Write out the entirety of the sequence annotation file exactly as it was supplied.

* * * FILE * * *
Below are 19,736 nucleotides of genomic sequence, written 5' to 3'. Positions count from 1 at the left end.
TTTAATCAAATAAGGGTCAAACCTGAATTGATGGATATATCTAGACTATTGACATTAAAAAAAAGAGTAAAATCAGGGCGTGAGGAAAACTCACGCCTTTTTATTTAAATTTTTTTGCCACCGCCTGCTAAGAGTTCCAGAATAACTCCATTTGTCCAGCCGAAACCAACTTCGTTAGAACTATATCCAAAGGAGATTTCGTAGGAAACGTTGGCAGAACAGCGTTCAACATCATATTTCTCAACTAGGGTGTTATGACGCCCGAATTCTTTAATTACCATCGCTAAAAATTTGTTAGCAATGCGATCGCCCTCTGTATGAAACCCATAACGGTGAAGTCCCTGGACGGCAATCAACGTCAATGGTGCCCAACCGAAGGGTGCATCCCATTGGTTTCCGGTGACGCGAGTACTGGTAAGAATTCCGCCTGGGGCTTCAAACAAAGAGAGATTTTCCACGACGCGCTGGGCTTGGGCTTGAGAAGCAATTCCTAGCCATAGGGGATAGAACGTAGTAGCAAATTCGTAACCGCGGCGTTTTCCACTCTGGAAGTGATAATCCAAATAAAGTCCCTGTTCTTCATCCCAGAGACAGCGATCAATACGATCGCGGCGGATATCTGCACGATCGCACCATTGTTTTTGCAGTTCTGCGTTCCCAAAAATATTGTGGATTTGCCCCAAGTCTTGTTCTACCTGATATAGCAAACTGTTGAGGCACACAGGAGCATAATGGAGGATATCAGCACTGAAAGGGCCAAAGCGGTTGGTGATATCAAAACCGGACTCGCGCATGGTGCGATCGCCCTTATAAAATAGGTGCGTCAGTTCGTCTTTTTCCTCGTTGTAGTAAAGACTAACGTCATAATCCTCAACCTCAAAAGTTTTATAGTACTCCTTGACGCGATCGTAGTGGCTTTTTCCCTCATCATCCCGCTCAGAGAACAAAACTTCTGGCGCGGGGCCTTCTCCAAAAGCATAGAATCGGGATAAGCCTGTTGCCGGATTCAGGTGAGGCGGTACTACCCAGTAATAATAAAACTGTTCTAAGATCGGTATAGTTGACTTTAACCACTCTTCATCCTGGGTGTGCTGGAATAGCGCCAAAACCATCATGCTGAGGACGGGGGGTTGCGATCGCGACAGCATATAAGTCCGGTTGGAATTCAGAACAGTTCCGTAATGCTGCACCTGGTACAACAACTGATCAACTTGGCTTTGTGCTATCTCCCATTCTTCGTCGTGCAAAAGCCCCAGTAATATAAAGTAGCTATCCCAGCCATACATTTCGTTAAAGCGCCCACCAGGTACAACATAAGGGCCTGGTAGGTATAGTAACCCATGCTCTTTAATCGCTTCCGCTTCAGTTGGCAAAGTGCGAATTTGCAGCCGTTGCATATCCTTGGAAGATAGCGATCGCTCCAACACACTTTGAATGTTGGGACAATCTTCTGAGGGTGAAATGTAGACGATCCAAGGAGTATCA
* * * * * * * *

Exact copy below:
Below are 19,736 nucleotides of genomic sequence, written 5' to 3'. Positions count from 1 at the left end.
TTTAATCAAATAAGGGTCAAACCTGAATTGATGGATATATCTAGACTATTGACATTAAAAAAAAGAGTAAAATCAGGGCGTGAGGAAAACTCACGCCTTTTTATTTAAATTTTTTTGCCACCGCCTGCTAAGAGTTCCAGAATAACTCCATTTGTCCAGCCGAAACCAACTTCGTTAGAACTATATCCAAAGGAGATTTCGTAGGAAACGTTGGCAGAACAGCGTTCAACATCATATTTCTCAACTAGGGTGTTATGACGCCCGAATTCTTTAATTACCATCGCTAAAAATTTGTTAGCAATGCGATCGCCCTCTGTATGAAACCCATAACGGTGAAGTCCCTGGACGGCAATCAACGTCAATGGTGCCCAACCGAAGGGTGCATCCCATTGGTTTCCGGTGACGCGAGTACTGGTAAGAATTCCGCCTGGGGCTTCAAACAAAGAGAGATTTTCCACGACGCGCTGGGCTTGGGCTTGAGAAGCAATTCCTAGCCATAGGGGATAGAACGTAGTAGCAAATTCGTAACCGCGGCGTTTTCCACTCTGGAAGTGATAATCCAAATAAAGTCCCTGTTCTTCATCCCAGAGACAGCGATCAATACGATCGCGGCGGATATCTGCACGATCGCACCATTGTTTTTGCAGTTCTGCGTTCCCAAAAATATTGTGGATTTGCCCCAAGTCTTGTTCTACCTGATATAGCAAACTGTTGAGGCACACAGGAGCATAATGGAGGATATCAGCACTGAAAGGGCCAAAGCGGTTGGTGATATCAAAACCGGACTCGCGCATGGTGCGATCGCCCTTATAAAATAGGTGCGTCAGTTCGTCTTTTTCCTCGTTGTAGTAAAGACTAACGTCATAATCCTCAACCTCAAAAGTTTTATAGTACTCCTTGACGCGATCGTAGTGGCTTTTTCCCTCATCATCCCGCTCAGAGAACAAAACTTCTGGCGCGGGGCCTTCTCCAAAAGCATAGAATCGGGATAAGCCTGTTGCCGGATTCAGGTGAGGCGGTACTACCCAGTAATAATAAAACTGTTCTAAGATCGGTATAGTTGACTTTAACCACTCTTCATCCTGGGTGTGCTGGAATAGCGCCAAAACCATCATGCTGAGGACGGGGGGTTGCGATCGCGACAGCATATAAGTCCGGTTGGAATTCAGAACAGTTCCGTAATGCTGCACCTGGTACAACAACTGATCAACTTGGCTTTGTGCTATCTCCCATTCTTCGTCGTGCAAAAGCCCCAGTAATATAAAGTAGCTATCCCAGCCATACATTTCGTTAAAGCGCCCACCAGGTACAACATAAGGGCCTGGTAGGTATAGTAACCCATGCTCTTTAATCGCTTCCGCTTCAGTTGGCAAAGTGCGAATTTGCAGCCGTTGCATATCCTTGGAAGATAGCGATCGCTCCAACACACTTTGAATGTTGGGACAATCTTCTGAGGGTGAAATGTAGACGATCCAAGGAGTATCA